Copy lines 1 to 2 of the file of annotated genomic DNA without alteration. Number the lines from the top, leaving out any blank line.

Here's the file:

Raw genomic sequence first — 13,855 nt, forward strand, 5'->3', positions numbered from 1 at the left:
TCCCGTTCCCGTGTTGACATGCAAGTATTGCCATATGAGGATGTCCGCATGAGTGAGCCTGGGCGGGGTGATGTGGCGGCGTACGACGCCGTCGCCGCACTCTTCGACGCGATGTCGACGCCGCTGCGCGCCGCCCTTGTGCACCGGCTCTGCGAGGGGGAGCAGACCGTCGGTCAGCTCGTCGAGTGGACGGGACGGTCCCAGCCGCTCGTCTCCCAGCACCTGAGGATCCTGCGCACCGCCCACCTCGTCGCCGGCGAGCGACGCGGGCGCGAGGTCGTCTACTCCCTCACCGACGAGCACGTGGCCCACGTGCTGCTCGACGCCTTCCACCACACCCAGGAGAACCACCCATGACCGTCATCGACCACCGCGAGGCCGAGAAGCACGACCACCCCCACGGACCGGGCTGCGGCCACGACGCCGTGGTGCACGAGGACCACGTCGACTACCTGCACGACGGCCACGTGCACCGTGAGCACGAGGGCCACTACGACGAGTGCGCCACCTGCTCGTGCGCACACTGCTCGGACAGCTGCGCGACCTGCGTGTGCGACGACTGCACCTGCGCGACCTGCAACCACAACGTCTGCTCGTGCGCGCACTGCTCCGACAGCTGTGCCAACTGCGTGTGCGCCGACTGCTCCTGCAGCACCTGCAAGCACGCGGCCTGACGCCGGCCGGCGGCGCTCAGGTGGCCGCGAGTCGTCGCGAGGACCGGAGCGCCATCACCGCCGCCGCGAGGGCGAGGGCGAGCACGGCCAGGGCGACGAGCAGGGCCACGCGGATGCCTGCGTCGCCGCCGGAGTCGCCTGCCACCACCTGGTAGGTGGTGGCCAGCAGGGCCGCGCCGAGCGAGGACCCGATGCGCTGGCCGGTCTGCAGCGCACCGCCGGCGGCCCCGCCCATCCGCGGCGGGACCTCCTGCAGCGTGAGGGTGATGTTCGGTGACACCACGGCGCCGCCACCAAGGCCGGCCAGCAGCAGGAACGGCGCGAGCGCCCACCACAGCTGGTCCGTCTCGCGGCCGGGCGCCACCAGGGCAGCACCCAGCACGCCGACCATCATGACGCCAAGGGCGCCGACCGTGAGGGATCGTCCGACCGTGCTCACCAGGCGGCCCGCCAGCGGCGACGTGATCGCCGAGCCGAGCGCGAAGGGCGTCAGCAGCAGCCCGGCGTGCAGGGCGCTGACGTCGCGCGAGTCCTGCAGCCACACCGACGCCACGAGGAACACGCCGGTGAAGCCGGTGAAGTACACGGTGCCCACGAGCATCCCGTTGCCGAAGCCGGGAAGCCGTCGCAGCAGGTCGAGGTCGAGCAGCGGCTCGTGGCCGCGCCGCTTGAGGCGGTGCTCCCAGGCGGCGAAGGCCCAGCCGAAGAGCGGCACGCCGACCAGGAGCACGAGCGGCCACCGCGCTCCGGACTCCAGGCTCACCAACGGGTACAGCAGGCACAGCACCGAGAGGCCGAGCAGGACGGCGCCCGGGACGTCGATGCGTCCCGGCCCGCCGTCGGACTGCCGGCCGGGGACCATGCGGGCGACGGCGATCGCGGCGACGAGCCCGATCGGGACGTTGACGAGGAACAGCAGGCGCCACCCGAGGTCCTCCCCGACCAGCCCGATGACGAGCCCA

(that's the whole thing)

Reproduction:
Raw genomic sequence first — 13,855 nt, forward strand, 5'->3', positions numbered from 1 at the left:
TCCCGTTCCCGTGTTGACATGCAAGTATTGCCATATGAGGATGTCCGCATGAGTGAGCCTGGGCGGGGTGATGTGGCGGCGTACGACGCCGTCGCCGCACTCTTCGACGCGATGTCGACGCCGCTGCGCGCCGCCCTTGTGCACCGGCTCTGCGAGGGGGAGCAGACCGTCGGTCAGCTCGTCGAGTGGACGGGACGGTCCCAGCCGCTCGTCTCCCAGCACCTGAGGATCCTGCGCACCGCCCACCTCGTCGCCGGCGAGCGACGCGGGCGCGAGGTCGTCTACTCCCTCACCGACGAGCACGTGGCCCACGTGCTGCTCGACGCCTTCCACCACACCCAGGAGAACCACCCATGACCGTCATCGACCACCGCGAGGCCGAGAAGCACGACCACCCCCACGGACCGGGCTGCGGCCACGACGCCGTGGTGCACGAGGACCACGTCGACTACCTGCACGACGGCCACGTGCACCGTGAGCACGAGGGCCACTACGACGAGTGCGCCACCTGCTCGTGCGCACACTGCTCGGACAGCTGCGCGACCTGCGTGTGCGACGACTGCACCTGCGCGACCTGCAACCACAACGTCTGCTCGTGCGCGCACTGCTCCGACAGCTGTGCCAACTGCGTGTGCGCCGACTGCTCCTGCAGCACCTGCAAGCACGCGGCCTGACGCCGGCCGGCGGCGCTCAGGTGGCCGCGAGTCGTCGCGAGGACCGGAGCGCCATCACCGCCGCCGCGAGGGCGAGGGCGAGCACGGCCAGGGCGACGAGCAGGGCCACGCGGATGCCTGCGTCGCCGCCGGAGTCGCCTGCCACCACCTGGTAGGTGGTGGCCAGCAGGGCCGCGCCGAGCGAGGACCCGATGCGCTGGCCGGTCTGCAGCGCACCGCCGGCGGCCCCGCCCATCCGCGGCGGGACCTCCTGCAGCGTGAGGGTGATGTTCGGTGACACCACGGCGCCGCCACCAAGGCCGGCCAGCAGCAGGAACGGCGCGAGCGCCCACCACAGCTGGTCCGTCTCGCGGCCGGGCGCCACCAGGGCAGCACCCAGCACGCCGACCATCATGACGCCAAGGGCGCCGACCGTGAGGGATCGTCCGACCGTGCTCACCAGGCGGCCCGCCAGCGGCGACGTGATCGCCGAGCCGAGCGCGAAGGGCGTCAGCAGCAGCCCGGCGTGCAGGGCGCTGACGTCGCGCGAGTCCTGCAGCCACACCGACGCCACGAGGAACACGCCGGTGAAGCCGGTGAAGTACACGGTGCCCACGAGCATCCCGTTGCCGAAGCCGGGAAGCCGTCGCAGCAGGTCGAGGTCGAGCAGCGGCTCGTGGCCGCGCCGCTTGAGGCGGTGCTCCCAGGCGGCGAAGGCCCAGCCGAAGAGCGGCACGCCGACCAGGAGCACGAGCGGCCACCGCGCTCCGGACTCCAGGCTCACCAACGGGTACAGCAGGCACAGCACCGAGAGGCCGAGCAGGACGGCGCCCGGGACGTCGATGCGTCCCGGCCCGCCGTCGGACTGCCGGCCGGGGACCATGCGGGCGACGGCGATCGCGGCGACGAGCCCGATCGGGACGTTGACGAGGAACAGCAGGCGCCACCCGAGGTCCTCCCCGACCAGCCCGATGACGAGCCCA